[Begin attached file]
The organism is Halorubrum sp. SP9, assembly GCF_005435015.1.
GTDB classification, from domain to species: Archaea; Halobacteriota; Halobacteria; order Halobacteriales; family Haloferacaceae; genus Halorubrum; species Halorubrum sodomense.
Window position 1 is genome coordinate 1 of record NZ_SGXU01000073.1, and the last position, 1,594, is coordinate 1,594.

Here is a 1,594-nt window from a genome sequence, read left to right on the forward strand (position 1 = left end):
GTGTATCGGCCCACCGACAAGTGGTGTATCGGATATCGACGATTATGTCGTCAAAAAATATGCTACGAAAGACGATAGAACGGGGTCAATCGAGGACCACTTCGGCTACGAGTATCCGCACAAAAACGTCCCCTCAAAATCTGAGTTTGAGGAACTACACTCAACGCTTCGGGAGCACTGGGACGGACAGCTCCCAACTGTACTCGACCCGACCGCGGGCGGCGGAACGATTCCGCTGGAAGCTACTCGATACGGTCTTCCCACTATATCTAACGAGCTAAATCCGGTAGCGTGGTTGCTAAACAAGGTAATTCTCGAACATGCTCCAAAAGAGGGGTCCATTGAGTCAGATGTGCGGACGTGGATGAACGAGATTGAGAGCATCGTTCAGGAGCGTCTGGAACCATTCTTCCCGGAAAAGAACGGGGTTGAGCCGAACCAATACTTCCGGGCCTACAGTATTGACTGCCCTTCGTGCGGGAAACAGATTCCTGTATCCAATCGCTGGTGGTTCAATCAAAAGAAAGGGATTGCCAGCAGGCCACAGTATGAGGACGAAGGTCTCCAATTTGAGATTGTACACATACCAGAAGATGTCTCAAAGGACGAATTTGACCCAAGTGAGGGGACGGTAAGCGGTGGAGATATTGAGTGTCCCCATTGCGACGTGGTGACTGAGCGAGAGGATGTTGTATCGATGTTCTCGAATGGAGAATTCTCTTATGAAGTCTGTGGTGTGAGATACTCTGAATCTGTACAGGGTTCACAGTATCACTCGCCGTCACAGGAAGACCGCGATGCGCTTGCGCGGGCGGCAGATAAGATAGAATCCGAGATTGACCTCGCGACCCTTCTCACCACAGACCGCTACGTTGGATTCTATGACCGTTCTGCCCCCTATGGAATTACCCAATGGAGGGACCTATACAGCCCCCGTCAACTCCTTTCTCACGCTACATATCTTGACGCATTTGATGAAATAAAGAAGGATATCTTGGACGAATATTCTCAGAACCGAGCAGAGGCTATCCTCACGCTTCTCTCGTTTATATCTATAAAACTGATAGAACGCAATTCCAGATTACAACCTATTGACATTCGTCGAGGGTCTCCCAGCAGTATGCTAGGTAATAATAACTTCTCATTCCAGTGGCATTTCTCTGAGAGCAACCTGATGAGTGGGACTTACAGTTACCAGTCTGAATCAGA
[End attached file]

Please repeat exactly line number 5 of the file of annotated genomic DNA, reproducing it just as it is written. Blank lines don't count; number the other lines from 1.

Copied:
GTGTATCGGCCCACCGACAAGTGGTGTATCGGATATCGACGATTATGTCGTCAAAAAATATGCTACGAAAGACGATAGAACGGGGTCAATCGAGGACCACTTCGGCTACGAGTATCCGCACAAAAACGTCCCCTCAAAATCTGAGTTTGAGGAACTACACTCAACGCTTCGGGAGCACTGGGACGGACAGCTCCCAACTGTACTCGACCCGACCGCGGGCGGCGGAACGATTCCGCTGGAAGCTACTCGATACGGTCTTCCCACTATATCTAACGAGCTAAATCCGGTAGCGTGGTTGCTAAACAAGGTAATTCTCGAACATGCTCCAAAAGAGGGGTCCATTGAGTCAGATGTGCGGACGTGGATGAACGAGATTGAGAGCATCGTTCAGGAGCGTCTGGAACCATTCTTCCCGGAAAAGAACGGGGTTGAGCCGAACCAATACTTCCGGGCCTACAGTATTGACTGCCCTTCGTGCGGGAAACAGATTCCTGTATCCAATCGCTGGTGGTTCAATCAAAAGAAAGGGATTGCCAGCAGGCCACAGTATGAGGACGAAGGTCTCCAATTTGAGATTGTACACATACCAGAAGATGTCTCAAAGGACGAATTTGACCCAAGTGAGGGGACGGTAAGCGGTGGAGATATTGAGTGTCCCCATTGCGACGTGGTGACTGAGCGAGAGGATGTTGTATCGATGTTCTCGAATGGAGAATTCTCTTATGAAGTCTGTGGTGTGAGATACTCTGAATCTGTACAGGGTTCACAGTATCACTCGCCGTCACAGGAAGACCGCGATGCGCTTGCGCGGGCGGCAGATAAGATAGAATCCGAGATTGACCTCGCGACCCTTCTCACCACAGACCGCTACGTTGGATTCTATGACCGTTCTGCCCCCTATGGAATTACCCAATGGAGGGACCTATACAGCCCCCGTCAACTCCTTTCTCACGCTACATATCTTGACGCATTTGATGAAATAAAGAAGGATATCTTGGACGAATATTCTCAGAACCGAGCAGAGGCTATCCTCACGCTTCTCTCGTTTATATCTATAAAACTGATAGAACGCAATTCCAGATTACAACCTATTGACATTCGTCGAGGGTCTCCCAGCAGTATGCTAGGTAATAATAACTTCTCATTCCAGTGGCATTTCTCTGAGAGCAACCTGATGAGTGGGACTTACAGTTACCAGTCTGAATCAGA